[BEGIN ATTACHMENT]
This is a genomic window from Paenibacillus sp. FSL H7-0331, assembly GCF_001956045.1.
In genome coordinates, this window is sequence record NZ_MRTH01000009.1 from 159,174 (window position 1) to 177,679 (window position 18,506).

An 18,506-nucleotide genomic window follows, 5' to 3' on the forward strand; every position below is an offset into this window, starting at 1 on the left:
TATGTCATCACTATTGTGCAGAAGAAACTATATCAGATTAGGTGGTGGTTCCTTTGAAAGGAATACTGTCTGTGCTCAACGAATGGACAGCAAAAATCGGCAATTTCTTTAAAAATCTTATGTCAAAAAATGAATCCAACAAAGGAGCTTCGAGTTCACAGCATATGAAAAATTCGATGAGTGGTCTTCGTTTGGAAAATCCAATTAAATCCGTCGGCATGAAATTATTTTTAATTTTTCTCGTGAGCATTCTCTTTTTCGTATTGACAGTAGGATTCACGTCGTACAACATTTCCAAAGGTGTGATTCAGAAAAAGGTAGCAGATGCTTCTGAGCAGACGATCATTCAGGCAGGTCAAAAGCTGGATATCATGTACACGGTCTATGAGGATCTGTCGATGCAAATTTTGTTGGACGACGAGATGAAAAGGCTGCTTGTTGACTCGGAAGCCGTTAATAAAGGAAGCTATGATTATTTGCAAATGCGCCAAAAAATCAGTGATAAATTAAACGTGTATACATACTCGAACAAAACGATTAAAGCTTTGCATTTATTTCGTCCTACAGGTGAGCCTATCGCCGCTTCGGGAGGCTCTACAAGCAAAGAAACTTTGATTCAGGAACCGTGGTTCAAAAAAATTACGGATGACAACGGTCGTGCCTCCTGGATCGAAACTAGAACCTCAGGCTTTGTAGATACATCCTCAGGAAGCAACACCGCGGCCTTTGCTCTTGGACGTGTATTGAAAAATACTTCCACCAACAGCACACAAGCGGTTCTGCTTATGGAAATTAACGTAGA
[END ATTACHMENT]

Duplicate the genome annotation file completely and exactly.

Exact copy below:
This is a genomic window from Paenibacillus sp. FSL H7-0331, assembly GCF_001956045.1.
In genome coordinates, this window is sequence record NZ_MRTH01000009.1 from 159,174 (window position 1) to 177,679 (window position 18,506).

An 18,506-nucleotide genomic window follows, 5' to 3' on the forward strand; every position below is an offset into this window, starting at 1 on the left:
TATGTCATCACTATTGTGCAGAAGAAACTATATCAGATTAGGTGGTGGTTCCTTTGAAAGGAATACTGTCTGTGCTCAACGAATGGACAGCAAAAATCGGCAATTTCTTTAAAAATCTTATGTCAAAAAATGAATCCAACAAAGGAGCTTCGAGTTCACAGCATATGAAAAATTCGATGAGTGGTCTTCGTTTGGAAAATCCAATTAAATCCGTCGGCATGAAATTATTTTTAATTTTTCTCGTGAGCATTCTCTTTTTCGTATTGACAGTAGGATTCACGTCGTACAACATTTCCAAAGGTGTGATTCAGAAAAAGGTAGCAGATGCTTCTGAGCAGACGATCATTCAGGCAGGTCAAAAGCTGGATATCATGTACACGGTCTATGAGGATCTGTCGATGCAAATTTTGTTGGACGACGAGATGAAAAGGCTGCTTGTTGACTCGGAAGCCGTTAATAAAGGAAGCTATGATTATTTGCAAATGCGCCAAAAAATCAGTGATAAATTAAACGTGTATACATACTCGAACAAAACGATTAAAGCTTTGCATTTATTTCGTCCTACAGGTGAGCCTATCGCCGCTTCGGGAGGCTCTACAAGCAAAGAAACTTTGATTCAGGAACCGTGGTTCAAAAAAATTACGGATGACAACGGTCGTGCCTCCTGGATCGAAACTAGAACCTCAGGCTTTGTAGATACATCCTCAGGAAGCAACACCGCGGCCTTTGCTCTTGGACGTGTATTGAAAAATACTTCCACCAACAGCACACAAGCGGTTCTGCTTATGGAAATTAACGTAGA